Best time to go and how to get there

Cyprus: When to Go

We'd recommend spring (April-May) or autumn (Sept-Oct) - pleasantly warm and not too busy - or even March / November if you don't mind taking a bit of a chance with the weather. We stayed once in early November and enjoyed 30-degree sunshine for a week. June-August will be hot, possibly uncomfortably so (nudging 40 celsius), though most hotels and villas have air-conditioning, and the old stone houses remain naturally cool - especially those at altitude.

13:21 | GMT +2 Hours


Getting There

Note: flight, boat, train and bus timetables change constantly, and airlines come and go, so please do not rely solely on this information for your travel planning. Check with relevant companies, or a flight search engine like Skyscanner, first.


There are 2 main airports in the Greek speaking part of Cyprus: Paphos (or Pafos) in the west, and Larnaca (or Larnaka) towards the east. Both have a wide range of chartered and scheduled flights from the UK, mainland Europe and Russia; Larnaca has the wider range. A third airport, Ercan International Airport, operates in the Turkish Cypriot administered area with direct flights only to Turkey.

From the UK:

easyJet flies from Bristol, Edinburgh, London Gatwick, London Luton and Manchester to Paphos, and from London Gatwick to Larnaca.
British Airways flies from London Gatwick to Paphos and from London Gatwick and London Heathrow to Larnaca.
Aegean flies from London Heathrow, London Gatwick, Belfast International, Birmingham and Manchester to Larnaca (some are seasonal).
Jet2 flies from Leeds/Bradford, Manchester, Newcastle upon Tyne and Nottingham/East Midlands to Paphos, and from Leeds-Bradford, Manchester and Nottingham/East Midlands to Larnaca (seasonal).
Monarch flies from Birmingham, London Gatwick and Manchester to Paphos, and from Birmingham, Leeds-Bradford, London Gatwick, Londo Luton and Manchester to Larnaca.
Thomas Cook flies from Aberdeen, Belfast International, Birmingham, Bristol, Cardiff, Glasgow International, Leeds-Bradford, London Gatwick, London Stansted, Manchester, Newcastle upon Tyne and Nottingham/East Midlands to Paphos and Larnaca (seasonal).
Thomson flies from Birmingham, Bristol, Cardiff, Doncaster/Sheffield, Dublin, Exeter, Glasgow International, London Gatwick, London Luton, London Stansted, Manchester, Newcastle upon Tyne and Nottingham/East Midlands to Paphos and Larnaca (seasonal).
Cyprus Airways flies from London Heathrow to Larnaca.
Ryanair flies from London Stansted to Paphos.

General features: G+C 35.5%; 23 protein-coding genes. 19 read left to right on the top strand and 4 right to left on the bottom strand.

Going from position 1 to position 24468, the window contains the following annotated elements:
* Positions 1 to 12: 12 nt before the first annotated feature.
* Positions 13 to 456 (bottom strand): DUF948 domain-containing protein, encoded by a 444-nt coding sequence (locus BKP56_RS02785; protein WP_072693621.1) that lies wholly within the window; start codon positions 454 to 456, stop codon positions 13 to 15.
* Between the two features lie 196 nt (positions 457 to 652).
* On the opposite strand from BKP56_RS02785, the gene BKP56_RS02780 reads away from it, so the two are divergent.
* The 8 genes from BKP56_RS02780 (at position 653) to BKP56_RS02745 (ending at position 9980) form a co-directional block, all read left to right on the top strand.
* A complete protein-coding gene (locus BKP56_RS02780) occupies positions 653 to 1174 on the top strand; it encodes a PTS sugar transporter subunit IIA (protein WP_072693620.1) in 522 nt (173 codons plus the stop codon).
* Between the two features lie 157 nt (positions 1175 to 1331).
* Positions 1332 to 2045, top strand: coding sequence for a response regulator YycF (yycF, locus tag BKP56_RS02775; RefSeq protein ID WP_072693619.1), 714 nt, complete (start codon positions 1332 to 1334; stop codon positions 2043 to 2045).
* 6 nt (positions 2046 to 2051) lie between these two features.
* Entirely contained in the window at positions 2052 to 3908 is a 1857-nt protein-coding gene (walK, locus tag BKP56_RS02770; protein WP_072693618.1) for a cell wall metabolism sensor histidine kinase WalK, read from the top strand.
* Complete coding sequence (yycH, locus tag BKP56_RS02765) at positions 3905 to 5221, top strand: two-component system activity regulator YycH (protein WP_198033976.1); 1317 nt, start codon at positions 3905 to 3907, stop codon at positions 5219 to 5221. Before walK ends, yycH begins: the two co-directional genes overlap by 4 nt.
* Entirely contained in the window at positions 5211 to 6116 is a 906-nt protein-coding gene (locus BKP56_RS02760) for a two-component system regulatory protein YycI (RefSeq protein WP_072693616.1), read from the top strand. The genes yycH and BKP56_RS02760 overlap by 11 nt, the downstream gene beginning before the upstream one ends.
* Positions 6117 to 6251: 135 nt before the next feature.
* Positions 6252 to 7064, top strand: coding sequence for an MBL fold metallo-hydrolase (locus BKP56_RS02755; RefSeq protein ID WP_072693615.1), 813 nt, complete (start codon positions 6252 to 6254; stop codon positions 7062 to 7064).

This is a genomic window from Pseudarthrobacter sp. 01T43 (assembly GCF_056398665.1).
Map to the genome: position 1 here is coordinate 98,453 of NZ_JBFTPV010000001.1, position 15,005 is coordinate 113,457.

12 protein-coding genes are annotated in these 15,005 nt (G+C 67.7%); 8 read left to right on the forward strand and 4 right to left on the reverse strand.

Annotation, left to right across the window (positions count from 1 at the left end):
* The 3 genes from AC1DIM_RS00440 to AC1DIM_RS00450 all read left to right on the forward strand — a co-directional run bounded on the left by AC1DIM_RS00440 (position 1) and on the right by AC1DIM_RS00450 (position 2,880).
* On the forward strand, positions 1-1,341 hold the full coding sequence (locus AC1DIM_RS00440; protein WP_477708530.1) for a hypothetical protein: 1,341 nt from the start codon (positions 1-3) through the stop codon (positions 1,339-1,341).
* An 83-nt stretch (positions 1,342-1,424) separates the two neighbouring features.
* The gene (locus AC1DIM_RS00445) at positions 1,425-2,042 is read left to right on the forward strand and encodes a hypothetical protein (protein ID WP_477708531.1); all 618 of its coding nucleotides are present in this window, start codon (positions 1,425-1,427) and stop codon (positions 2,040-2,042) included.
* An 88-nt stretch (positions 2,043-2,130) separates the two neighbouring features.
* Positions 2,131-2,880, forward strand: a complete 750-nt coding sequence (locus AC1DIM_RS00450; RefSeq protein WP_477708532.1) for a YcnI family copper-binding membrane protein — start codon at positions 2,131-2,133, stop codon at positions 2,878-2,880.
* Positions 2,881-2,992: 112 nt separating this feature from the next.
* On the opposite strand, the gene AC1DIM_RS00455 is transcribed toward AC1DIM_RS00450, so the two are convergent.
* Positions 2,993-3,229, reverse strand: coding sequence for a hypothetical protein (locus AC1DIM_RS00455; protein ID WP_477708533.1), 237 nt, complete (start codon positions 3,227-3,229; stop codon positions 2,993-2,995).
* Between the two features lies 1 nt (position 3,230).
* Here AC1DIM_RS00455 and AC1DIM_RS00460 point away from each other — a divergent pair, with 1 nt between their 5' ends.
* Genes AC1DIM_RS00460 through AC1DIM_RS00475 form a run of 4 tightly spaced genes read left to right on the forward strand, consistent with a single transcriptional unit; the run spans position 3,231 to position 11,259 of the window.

From northern/western Europe:

Cyprus Airways flies from Amsterdam, Frankfurt, Milan Malpensa, Munich, Paris Charles De Gaulle, Rome Fiumicino and Zurich to Larnaca.
Arkefly and Transavia fly from Amsterdam to Paphos and Larnaca (seasonal).
Condor flies from Berlin Schönefeld, Frankfurt, Hamburg and Munich to Larnaca (seasonal).
Lufthansa flies from Munich and Frankfurt to Larnaca (seasonal).
easyJet flies from Milan Malpensa to Larnaca.
Swiss flies from Zurich to Larnaca.

There is also a good range of flights from eastern Europe and Russia.

From the USA:

There are no direct flights so you will need to fly via Europe (see above).

Getting Around


Most visitors hire a car: it's cheap, the roads are pretty good compared to Greece or Turkey, and British visitors will welcome driving on the left (others may not). The south-coast motorway whisks you from Paphos to Limassol to Larnaca in an hour and a half, while the roads up to the mountain villages are spectacular.

Be aware that many hire companies have offices outside the airport (but they don't tell you this when booking), so you have to shuttle from the arrivals hall to their depot to collect your car, and vice versa on departure. There may also be a charge for "airport collection" (we had to pay one in Paphos), even though the car park itself was free.

See our car rental recommendations


There are good bus routes between the major cities of Paphos, Limassol (Lemessos), Larnaca and Nicosia (Lefkosia), and more sporadic connections from each of these cities to their local beaches and hinterland villages. Be aware that Sunday timetables are very reduced or non-existent. We found Cyprus by Bus to be a useful resource.

If you're staying in the city - at Almrya in Paphos or Londa in Limassol, for example - you could manage fine without a hire car. Otherwise we wouldn't recommend it.


This is the best option for non-drivers who are staying outside the cities, or who prefer not to use local buses. There are 3 types of taxi:

  • service / intercity taxis: shared 4- to 8-seater minibuses between Paphos, Limassol (Lemessos), Larnaca and Nicosia (Lefkosia); reservations necessary
  • urban taxis: hail on the street or from a rank; fares are metered, with surcharges for heavy luggage or evening/night journeys (20.30-06.00)
  • rural taxis: journeys must start or end at the village where they are based, and are normally pre-booked by phone (fares are metered as above)